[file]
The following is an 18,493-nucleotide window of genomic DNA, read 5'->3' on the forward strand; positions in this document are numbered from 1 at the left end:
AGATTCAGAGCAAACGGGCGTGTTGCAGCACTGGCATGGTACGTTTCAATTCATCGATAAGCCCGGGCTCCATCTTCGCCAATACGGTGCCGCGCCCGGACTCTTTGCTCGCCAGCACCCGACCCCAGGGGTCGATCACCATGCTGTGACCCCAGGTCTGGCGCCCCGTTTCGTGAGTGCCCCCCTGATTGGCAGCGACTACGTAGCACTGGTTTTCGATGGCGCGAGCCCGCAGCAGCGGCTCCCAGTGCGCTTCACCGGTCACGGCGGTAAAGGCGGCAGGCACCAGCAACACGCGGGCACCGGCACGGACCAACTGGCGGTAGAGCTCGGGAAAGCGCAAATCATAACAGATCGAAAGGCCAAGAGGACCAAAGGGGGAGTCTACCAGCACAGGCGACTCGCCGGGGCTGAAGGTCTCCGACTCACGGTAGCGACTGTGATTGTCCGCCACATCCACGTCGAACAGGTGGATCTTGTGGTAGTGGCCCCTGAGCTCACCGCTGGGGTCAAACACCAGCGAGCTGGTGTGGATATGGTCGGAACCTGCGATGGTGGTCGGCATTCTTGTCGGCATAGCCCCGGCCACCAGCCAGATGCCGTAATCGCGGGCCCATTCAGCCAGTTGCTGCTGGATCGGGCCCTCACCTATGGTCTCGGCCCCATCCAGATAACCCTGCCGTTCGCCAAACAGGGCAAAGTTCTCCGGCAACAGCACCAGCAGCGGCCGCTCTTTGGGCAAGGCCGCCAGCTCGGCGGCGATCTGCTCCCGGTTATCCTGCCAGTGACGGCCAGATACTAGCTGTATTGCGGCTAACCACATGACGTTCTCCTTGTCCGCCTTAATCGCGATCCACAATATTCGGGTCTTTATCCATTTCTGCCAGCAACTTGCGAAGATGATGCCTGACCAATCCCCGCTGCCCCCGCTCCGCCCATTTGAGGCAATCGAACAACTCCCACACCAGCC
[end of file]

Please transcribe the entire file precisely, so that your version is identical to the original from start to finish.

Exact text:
The following is an 18,493-nucleotide window of genomic DNA, read 5'->3' on the forward strand; positions in this document are numbered from 1 at the left end:
AGATTCAGAGCAAACGGGCGTGTTGCAGCACTGGCATGGTACGTTTCAATTCATCGATAAGCCCGGGCTCCATCTTCGCCAATACGGTGCCGCGCCCGGACTCTTTGCTCGCCAGCACCCGACCCCAGGGGTCGATCACCATGCTGTGACCCCAGGTCTGGCGCCCCGTTTCGTGAGTGCCCCCCTGATTGGCAGCGACTACGTAGCACTGGTTTTCGATGGCGCGAGCCCGCAGCAGCGGCTCCCAGTGCGCTTCACCGGTCACGGCGGTAAAGGCGGCAGGCACCAGCAACACGCGGGCACCGGCACGGACCAACTGGCGGTAGAGCTCGGGAAAGCGCAAATCATAACAGATCGAAAGGCCAAGAGGACCAAAGGGGGAGTCTACCAGCACAGGCGACTCGCCGGGGCTGAAGGTCTCCGACTCACGGTAGCGACTGTGATTGTCCGCCACATCCACGTCGAACAGGTGGATCTTGTGGTAGTGGCCCCTGAGCTCACCGCTGGGGTCAAACACCAGCGAGCTGGTGTGGATATGGTCGGAACCTGCGATGGTGGTCGGCATTCTTGTCGGCATAGCCCCGGCCACCAGCCAGATGCCGTAATCGCGGGCCCATTCAGCCAGTTGCTGCTGGATCGGGCCCTCACCTATGGTCTCGGCCCCATCCAGATAACCCTGCCGTTCGCCAAACAGGGCAAAGTTCTCCGGCAACAGCACCAGCAGCGGCCGCTCTTTGGGCAAGGCCGCCAGCTCGGCGGCGATCTGCTCCCGGTTATCCTGCCAGTGACGGCCAGATACTAGCTGTATTGCGGCTAACCACATGACGTTCTCCTTGTCCGCCTTAATCGCGATCCACAATATTCGGGTCTTTATCCATTTCTGCCAGCAACTTGCGAAGATGATGCCTGACCAATCCCCGCTGCCCCCGCTCCGCCCATTTGAGGCAATCGAACAACTCCCACACCAGCC